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Dallas Stars Roster Watch: Halfway to Where, Exactly?

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With a solid week off, it's time to reflect on the performance of our favorite Stars players to-date. They can't all be bums... or can they?

Shawn Horcoff has enjoyed a productive season for the Stars
Shawn Horcoff has enjoyed a productive season for the Stars
Jerome Miron-USA TODAY Sports

Hey, look, a summative! While our Dallas Stars enjoy a little time off, the break gives us an opportunity to examine how things have gone across the course of the entire season. Spoiler alert: good, then bad, then really bad, then really good, then kinda bad, now good-ish. As you might expect from a team clinging to life at the lower reaches of the Western Conference playoff picture, there have been some standouts, and some duds.

Up

Tyler Seguin (46 GP / 28 G / 52 Pts) - But does he backcheck? Ha, nah, I'm just kidding. Tyler Seguin's entire job is to generate goals. Guess what, he does that. A ton. There's the whole leading-the-NHL-in-goals thing, but did you know Seguin also places a healthy third on the team in assists (24). Because I have to scratch an itch, Seguins 100.8 PDO argues against the notion any of this is luck.

Jason Spezza (46 GP / 34 Pts / 54 FoW%) - On the surface, third in the team in scoring (behind Jamie Benn and Seguin) is about what you would expect from Spezza. Plus, he's won more faceoffs than anybody on the roster (369). Make no mistake, Spezza's overall contributions keep him up. I just wish I felt a little better about it.

Jamie Benn (46 GP / 27 A / 69 H) - Another slam-dunk up. Second on the team in scoring (40 pts), same in goals (13), and the same again in scoring chances (152). I'd like to see the goal total creep a bit higher. If the Stars are going to bully their way into the playoffs, Jamie is going to have to be the guy that drags them. This space says he's up to the task.

John Klingberg (32 GP / 18 Pts / 56 CF%) - Where have you been all my life, John Klingberg? Since joining the Dallas Stars, Klingberg has been outstanding. The poised young blueliner has helped solidify a defense that has improved drastically from the dark days of October/November. Among Dallas defenders, only Alex Goligoski has more than Klingberg's eight primary assists, and only Trevor Daley has more than his six goals. Want something to worry about at night? The 75 hits Klingberg has taken are good for second on the team.

Jason Demers (26 GP / 38 H / 46.4 OZS%) - The Stars have been better since they acquired Demers. Coach Ruff is clearly comfortable using Demers quite a bit (19:05 ATOI) though not a ton on special teams (1:39 APPTOI / 1:35 ASHTOI). That's just fine. I'll take about a period's worth of solid play each and every night.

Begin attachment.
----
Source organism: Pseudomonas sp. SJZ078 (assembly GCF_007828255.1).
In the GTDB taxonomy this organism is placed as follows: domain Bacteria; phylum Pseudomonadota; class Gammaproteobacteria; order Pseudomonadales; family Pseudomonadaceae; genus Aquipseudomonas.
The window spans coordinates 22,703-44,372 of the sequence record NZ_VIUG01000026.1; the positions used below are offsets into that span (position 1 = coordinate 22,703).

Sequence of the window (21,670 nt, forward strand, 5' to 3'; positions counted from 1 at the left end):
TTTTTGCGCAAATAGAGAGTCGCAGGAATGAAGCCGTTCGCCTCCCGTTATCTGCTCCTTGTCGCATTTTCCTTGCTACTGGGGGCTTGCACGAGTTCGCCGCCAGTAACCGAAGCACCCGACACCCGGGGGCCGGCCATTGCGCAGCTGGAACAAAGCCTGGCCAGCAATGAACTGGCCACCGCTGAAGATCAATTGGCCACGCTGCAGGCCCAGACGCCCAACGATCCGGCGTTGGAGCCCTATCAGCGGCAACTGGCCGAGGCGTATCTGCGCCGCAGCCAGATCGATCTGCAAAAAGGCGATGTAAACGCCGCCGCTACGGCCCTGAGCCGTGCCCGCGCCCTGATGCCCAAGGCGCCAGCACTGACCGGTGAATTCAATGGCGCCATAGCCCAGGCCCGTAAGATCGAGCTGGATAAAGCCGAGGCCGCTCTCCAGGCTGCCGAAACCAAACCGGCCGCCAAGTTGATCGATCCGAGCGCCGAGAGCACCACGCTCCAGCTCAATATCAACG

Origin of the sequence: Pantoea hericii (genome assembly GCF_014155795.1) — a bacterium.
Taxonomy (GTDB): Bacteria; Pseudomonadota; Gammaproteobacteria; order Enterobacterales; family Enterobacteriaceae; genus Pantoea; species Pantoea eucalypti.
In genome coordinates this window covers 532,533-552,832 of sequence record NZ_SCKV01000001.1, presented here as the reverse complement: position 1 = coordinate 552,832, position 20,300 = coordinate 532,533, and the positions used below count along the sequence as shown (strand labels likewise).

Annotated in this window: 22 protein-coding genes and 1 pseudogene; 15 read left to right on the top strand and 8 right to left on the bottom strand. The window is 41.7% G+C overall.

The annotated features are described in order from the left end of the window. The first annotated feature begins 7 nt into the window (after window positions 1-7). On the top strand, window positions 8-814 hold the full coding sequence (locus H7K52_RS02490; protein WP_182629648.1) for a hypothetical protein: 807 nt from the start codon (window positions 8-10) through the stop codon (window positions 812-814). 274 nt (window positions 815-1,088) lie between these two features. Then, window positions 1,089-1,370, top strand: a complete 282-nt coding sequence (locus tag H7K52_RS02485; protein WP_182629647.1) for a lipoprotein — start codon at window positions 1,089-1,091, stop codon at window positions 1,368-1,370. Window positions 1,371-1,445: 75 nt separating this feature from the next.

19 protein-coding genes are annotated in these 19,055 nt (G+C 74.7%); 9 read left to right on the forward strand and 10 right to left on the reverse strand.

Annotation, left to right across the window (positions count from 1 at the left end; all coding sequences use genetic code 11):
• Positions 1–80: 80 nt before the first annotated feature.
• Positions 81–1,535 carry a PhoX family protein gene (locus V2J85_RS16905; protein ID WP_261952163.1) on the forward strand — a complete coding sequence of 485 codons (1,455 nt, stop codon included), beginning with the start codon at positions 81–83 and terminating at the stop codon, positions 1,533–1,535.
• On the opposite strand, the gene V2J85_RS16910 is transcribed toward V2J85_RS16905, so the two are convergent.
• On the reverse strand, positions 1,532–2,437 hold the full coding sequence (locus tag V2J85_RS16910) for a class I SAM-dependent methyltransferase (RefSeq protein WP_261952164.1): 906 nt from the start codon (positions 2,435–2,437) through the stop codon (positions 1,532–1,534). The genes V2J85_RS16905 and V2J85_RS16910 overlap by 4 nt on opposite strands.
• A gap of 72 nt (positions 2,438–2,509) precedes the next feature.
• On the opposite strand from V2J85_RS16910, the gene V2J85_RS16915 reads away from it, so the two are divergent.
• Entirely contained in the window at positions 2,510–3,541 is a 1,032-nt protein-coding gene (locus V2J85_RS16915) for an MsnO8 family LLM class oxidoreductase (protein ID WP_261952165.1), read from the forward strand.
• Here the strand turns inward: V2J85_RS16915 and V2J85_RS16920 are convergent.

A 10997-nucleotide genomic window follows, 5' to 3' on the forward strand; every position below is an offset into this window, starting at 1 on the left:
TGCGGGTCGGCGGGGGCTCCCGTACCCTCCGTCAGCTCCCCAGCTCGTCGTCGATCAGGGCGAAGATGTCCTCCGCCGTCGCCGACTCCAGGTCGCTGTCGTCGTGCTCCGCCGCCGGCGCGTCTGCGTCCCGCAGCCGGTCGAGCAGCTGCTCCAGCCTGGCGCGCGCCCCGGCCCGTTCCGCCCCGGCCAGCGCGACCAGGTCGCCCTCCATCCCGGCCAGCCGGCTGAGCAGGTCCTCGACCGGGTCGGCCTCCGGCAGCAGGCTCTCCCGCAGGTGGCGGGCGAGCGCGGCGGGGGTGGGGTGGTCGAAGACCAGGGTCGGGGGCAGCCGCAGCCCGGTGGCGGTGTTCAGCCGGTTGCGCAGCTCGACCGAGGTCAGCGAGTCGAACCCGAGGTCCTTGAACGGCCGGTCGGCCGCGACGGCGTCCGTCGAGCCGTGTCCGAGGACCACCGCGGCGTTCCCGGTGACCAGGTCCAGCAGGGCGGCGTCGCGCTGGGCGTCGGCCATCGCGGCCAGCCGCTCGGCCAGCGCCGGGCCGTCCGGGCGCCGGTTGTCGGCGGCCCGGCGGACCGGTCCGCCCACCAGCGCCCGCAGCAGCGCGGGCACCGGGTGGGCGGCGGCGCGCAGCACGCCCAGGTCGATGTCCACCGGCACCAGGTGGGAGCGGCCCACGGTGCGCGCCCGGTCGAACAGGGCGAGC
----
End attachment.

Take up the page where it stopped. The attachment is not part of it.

Erik Cole (44 GP / 12 G / 102 H) - At the start of the season, I pegged Cole as a point of major importance for Dallas' offense. By the quarter pole (23 GP / 8 Pts) I looked a little silly. Then Cole got hot (21 GP / 15 Pts). I still look silly, but at least I've accepted who Erik Cole is for this team. The depth around him makes Cole's periodic bursts of scoring hugely valuable. Here's hoping the injury isn't dire.

Shawn Horcoff (42 GP / 12:24 ATOI / +2 Goal Differential) - Meet Shawn Horcoff, valuable NHL player. There's nothing flashy about six goals and 17 points. Nor do 47 shots on goal represent the work of an offensive dynamo. Look at Horcoff's line and you'll see he does just about everything well. Some nights, that means single-digit minutes. Other nights, he's brushed against 20. It's great to have him.

Alex Goligoski (44 GP / 23 Pts / 52.1 CF%) - Quietly leading the Dallas blueline in scoring, or we could just say quietly leading the Dallas blueline. Goligoski's 23:45 ATOI trails only Trevor Daley, and by a single second. Goose starts more frequently than any other defender in the Stars' zone (45.2 OZS%), but still manages to be a positive possession player. If you like old school, his +6 rating trails only John Klingberg. Without him, things would be worse, much worse.

Cody Eakin (43 GP / 49.2 FoW% / 46.5 OZS%) - Eakin has become something of a Mr. Fix-It for the Dallas Stars. Sometimes he adds energy to the Benn/Seguin unit. Other times he partners with Roussel and Garbutt to form an effective checking unit. He plays on the penalty kill, also on the power play. Eakin's role reminds me of how the Stars used to deploy Jere Lehtinen.

Trevor Daley (43 GP / 11 G / 46 CF%) - Leads the Stars in ice time (23:47) and the defense in goals. Trevor is a good reminder that value can be defined in a bunch of different ways. No, he isn't a lock down, possession monster, but that doesn't mean Trevor Daley isn't an asset.